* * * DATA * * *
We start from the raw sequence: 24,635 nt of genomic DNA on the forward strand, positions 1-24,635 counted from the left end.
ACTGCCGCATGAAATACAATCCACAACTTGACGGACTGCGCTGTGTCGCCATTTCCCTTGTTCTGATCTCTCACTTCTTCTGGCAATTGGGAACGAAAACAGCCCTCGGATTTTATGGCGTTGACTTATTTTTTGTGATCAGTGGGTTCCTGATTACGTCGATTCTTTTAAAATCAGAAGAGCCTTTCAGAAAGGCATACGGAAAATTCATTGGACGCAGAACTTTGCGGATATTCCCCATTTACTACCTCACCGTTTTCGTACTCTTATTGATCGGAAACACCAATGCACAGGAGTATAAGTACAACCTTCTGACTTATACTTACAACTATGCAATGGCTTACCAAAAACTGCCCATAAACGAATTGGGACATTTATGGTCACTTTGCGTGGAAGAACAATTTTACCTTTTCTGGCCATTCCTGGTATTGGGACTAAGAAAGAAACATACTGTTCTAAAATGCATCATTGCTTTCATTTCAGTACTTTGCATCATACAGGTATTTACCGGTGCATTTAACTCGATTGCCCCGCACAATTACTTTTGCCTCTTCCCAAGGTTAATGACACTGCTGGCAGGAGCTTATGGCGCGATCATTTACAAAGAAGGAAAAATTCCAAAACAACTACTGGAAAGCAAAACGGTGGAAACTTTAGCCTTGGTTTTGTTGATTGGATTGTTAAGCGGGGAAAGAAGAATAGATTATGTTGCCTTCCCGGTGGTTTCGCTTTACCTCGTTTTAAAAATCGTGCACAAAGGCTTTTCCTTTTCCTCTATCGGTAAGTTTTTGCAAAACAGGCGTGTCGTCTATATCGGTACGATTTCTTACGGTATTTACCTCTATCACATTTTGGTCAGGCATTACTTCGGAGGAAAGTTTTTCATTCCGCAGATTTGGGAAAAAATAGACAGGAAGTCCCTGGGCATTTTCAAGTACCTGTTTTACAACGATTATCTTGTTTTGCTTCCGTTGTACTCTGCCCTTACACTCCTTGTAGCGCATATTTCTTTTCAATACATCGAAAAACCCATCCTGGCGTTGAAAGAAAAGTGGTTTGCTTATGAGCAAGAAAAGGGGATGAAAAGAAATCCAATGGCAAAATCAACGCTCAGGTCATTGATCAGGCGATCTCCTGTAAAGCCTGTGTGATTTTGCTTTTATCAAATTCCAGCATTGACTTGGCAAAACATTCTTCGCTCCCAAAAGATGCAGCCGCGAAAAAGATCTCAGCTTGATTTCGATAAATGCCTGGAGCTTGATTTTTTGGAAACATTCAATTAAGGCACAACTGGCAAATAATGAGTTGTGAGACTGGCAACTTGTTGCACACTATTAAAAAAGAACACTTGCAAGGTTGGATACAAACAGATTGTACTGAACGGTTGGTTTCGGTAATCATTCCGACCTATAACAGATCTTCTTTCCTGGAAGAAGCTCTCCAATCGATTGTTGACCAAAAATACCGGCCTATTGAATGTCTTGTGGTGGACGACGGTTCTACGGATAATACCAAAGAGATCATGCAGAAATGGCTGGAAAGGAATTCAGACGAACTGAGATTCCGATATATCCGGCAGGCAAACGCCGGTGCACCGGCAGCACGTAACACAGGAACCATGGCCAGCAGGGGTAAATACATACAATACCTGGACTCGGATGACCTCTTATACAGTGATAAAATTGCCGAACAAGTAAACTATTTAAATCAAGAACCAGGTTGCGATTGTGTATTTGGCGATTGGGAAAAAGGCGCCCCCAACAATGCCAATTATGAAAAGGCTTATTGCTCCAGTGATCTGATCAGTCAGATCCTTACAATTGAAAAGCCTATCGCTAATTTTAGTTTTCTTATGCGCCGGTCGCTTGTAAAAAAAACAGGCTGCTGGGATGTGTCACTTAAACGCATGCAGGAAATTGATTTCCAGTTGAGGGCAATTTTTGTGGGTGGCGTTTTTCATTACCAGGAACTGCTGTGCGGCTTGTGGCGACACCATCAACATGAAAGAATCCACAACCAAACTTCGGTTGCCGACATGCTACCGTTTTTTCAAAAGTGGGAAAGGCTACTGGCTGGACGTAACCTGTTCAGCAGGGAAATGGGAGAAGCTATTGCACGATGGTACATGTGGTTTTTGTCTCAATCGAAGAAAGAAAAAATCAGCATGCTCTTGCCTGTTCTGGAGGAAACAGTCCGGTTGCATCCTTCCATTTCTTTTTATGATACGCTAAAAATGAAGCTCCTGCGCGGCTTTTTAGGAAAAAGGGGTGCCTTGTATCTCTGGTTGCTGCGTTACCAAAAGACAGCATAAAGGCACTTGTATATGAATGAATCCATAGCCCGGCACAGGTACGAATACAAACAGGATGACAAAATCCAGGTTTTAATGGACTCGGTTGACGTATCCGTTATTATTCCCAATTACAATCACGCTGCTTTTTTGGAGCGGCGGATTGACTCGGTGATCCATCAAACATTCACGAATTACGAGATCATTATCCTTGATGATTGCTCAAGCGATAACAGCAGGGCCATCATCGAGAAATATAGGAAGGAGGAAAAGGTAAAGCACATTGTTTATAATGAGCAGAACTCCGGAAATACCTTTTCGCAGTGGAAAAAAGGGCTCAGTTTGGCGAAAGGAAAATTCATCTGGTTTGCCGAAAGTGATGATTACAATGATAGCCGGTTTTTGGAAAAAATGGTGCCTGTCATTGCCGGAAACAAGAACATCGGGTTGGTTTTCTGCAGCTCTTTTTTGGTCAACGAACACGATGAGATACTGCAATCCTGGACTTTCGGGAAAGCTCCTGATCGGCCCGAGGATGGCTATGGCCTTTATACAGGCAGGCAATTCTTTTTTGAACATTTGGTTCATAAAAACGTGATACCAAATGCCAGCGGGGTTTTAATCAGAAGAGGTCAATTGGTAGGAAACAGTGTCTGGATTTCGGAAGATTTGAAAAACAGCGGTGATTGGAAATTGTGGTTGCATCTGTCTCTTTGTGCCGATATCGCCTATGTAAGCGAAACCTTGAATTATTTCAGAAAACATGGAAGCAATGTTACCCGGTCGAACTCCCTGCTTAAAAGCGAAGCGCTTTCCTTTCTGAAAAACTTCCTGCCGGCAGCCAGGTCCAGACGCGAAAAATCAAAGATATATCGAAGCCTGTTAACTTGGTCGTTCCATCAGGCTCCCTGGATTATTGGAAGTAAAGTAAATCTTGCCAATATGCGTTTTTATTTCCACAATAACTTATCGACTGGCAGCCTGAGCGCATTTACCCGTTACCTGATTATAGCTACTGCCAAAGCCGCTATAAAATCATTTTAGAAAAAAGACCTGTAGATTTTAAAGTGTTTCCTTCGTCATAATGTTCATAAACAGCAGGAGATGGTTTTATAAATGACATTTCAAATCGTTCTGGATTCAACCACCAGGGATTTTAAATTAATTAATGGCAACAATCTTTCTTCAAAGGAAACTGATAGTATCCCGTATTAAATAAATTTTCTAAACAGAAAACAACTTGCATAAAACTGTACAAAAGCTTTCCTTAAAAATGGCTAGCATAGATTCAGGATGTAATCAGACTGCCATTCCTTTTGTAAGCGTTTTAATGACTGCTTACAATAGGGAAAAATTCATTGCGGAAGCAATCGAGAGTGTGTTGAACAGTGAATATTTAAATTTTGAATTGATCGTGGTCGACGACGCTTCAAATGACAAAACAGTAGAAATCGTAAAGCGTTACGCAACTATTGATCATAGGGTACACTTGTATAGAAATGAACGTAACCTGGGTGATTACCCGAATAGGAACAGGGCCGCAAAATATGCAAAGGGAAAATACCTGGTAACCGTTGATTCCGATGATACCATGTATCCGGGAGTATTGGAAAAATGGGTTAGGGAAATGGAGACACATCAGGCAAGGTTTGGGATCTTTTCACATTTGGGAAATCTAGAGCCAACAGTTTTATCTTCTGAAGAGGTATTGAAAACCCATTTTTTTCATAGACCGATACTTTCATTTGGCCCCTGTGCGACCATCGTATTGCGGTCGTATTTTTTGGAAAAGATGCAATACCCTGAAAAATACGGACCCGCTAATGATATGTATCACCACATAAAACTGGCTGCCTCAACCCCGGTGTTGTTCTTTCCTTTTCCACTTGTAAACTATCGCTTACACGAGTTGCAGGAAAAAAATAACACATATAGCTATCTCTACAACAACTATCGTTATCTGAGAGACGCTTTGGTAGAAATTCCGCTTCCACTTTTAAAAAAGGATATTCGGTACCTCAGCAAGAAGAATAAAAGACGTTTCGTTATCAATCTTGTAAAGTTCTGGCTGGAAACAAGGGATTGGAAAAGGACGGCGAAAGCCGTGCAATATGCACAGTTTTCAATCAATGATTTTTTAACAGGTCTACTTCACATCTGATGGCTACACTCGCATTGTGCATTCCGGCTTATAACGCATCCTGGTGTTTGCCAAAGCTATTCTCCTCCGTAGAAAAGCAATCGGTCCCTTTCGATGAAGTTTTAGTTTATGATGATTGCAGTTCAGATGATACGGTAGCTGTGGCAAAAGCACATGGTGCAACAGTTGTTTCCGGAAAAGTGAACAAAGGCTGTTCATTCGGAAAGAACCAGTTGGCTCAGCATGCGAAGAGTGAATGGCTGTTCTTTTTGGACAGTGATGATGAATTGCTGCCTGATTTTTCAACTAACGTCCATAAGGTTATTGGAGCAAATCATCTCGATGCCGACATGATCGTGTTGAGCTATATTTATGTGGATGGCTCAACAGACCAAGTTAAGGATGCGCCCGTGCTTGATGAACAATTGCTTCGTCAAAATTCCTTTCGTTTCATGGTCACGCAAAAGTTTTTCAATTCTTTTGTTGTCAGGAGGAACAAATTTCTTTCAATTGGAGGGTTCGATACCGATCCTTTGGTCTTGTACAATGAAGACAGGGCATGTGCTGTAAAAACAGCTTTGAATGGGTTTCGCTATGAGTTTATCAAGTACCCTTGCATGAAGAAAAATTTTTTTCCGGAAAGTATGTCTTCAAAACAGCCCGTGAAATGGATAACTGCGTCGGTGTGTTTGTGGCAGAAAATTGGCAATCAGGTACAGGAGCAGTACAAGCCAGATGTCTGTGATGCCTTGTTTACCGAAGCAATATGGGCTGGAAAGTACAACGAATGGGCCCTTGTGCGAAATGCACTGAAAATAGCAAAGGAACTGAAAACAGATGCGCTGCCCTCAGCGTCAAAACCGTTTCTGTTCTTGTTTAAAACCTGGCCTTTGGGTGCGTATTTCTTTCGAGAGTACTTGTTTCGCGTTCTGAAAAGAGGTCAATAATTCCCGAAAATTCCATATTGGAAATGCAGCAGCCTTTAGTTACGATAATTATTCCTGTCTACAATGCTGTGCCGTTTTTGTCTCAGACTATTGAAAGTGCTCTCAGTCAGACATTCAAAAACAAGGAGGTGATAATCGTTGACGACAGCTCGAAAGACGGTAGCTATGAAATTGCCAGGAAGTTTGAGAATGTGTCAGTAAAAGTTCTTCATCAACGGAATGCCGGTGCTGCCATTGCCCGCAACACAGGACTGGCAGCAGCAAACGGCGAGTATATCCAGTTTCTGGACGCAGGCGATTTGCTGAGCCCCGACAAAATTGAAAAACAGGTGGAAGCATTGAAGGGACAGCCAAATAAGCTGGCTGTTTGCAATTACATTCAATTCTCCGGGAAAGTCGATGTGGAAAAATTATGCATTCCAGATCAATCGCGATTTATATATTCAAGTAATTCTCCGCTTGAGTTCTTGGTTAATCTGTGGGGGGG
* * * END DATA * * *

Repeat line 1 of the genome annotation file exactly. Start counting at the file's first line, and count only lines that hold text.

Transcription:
We start from the raw sequence: 24,635 nt of genomic DNA on the forward strand, positions 1-24,635 counted from the left end.